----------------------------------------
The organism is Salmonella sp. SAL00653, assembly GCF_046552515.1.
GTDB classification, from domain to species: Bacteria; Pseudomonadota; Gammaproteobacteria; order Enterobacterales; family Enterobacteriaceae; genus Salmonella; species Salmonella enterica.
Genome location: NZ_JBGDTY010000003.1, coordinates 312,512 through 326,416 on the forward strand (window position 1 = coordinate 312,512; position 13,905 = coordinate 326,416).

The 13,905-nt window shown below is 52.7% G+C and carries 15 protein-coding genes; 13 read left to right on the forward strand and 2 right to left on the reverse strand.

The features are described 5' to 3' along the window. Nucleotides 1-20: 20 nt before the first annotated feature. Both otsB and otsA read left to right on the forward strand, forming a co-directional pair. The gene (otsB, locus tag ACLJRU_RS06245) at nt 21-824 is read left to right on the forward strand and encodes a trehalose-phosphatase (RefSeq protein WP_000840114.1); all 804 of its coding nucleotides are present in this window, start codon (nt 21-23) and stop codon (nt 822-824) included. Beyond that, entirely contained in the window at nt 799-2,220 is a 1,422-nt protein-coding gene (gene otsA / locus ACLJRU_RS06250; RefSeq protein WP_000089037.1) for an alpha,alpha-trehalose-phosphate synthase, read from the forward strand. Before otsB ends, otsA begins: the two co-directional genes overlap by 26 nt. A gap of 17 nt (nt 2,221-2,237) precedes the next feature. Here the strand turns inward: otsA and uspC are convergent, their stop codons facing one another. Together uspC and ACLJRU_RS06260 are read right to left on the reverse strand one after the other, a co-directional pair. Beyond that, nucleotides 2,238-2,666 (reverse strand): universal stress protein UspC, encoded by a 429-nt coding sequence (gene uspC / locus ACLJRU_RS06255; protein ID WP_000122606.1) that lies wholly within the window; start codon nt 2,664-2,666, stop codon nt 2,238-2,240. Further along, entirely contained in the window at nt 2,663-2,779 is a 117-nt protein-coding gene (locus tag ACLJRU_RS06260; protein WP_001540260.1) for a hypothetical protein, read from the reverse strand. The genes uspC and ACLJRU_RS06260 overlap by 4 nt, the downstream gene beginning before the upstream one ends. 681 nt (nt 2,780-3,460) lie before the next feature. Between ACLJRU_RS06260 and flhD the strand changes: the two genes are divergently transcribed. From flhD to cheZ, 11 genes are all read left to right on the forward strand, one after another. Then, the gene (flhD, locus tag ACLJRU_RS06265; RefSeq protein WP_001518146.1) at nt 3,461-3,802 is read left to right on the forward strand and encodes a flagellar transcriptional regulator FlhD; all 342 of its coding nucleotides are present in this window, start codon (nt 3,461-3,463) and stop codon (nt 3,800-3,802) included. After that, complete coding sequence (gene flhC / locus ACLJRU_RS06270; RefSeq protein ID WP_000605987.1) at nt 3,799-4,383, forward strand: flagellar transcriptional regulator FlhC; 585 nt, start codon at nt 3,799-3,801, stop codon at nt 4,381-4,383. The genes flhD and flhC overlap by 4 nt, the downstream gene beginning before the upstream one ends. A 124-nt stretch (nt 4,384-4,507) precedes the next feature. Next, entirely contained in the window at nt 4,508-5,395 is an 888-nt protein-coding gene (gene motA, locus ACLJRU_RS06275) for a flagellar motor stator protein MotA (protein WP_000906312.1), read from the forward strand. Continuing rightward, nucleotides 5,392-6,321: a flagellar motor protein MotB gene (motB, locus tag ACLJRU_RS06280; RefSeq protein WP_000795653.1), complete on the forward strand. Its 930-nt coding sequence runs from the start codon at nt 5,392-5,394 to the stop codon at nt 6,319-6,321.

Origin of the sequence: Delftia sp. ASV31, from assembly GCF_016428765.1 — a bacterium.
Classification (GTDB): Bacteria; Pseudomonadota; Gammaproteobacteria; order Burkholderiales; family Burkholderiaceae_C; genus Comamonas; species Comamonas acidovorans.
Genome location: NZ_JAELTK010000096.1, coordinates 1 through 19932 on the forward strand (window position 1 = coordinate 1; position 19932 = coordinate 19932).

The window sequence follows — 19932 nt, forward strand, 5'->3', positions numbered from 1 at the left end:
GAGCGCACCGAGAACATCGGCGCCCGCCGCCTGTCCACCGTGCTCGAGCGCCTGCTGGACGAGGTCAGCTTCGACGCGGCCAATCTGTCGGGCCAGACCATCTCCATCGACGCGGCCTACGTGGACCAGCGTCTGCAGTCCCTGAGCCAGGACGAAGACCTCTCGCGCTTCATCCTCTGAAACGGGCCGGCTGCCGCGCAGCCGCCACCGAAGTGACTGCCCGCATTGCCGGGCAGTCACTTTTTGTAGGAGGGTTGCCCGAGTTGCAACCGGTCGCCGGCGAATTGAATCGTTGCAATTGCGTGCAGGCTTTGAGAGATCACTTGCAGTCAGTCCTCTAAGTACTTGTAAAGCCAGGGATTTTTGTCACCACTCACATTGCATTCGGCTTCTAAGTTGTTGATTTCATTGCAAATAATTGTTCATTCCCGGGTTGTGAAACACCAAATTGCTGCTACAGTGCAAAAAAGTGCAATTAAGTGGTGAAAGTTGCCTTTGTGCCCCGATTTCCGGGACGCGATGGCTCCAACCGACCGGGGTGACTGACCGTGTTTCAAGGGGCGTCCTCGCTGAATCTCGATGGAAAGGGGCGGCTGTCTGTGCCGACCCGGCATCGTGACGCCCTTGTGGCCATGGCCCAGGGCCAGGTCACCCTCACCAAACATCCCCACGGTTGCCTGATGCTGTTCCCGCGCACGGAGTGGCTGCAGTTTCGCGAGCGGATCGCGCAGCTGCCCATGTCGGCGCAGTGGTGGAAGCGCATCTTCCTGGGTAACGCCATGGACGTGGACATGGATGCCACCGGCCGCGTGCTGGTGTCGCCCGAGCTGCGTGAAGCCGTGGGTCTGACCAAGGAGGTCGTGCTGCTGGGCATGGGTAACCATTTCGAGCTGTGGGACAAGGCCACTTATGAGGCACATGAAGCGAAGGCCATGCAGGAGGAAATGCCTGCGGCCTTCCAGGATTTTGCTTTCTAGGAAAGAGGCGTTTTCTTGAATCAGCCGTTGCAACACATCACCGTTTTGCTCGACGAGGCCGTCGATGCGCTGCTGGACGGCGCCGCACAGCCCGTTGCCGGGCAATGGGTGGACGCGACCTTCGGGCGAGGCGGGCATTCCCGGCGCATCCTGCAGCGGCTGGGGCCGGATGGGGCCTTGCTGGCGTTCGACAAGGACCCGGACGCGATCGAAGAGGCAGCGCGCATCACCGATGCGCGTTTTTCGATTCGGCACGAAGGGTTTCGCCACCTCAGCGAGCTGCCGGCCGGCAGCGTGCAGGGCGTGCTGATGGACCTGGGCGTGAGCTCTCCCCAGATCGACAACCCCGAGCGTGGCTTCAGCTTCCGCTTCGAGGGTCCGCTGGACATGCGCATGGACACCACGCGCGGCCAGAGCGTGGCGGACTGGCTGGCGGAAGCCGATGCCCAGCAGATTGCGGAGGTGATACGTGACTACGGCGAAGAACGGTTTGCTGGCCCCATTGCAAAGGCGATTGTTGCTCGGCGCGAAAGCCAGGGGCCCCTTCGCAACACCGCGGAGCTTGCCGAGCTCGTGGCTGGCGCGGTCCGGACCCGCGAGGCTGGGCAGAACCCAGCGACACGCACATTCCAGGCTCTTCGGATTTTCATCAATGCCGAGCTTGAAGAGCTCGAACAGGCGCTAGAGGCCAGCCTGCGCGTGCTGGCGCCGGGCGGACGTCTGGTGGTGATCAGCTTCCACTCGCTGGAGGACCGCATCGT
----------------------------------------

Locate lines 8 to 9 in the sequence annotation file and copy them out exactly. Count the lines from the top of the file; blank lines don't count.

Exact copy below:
Genome location: NZ_JAELTK010000096.1, coordinates 1 through 19932 on the forward strand (window position 1 = coordinate 1; position 19932 = coordinate 19932).

The window sequence follows — 19932 nt, forward strand, 5'->3', positions numbered from 1 at the left end: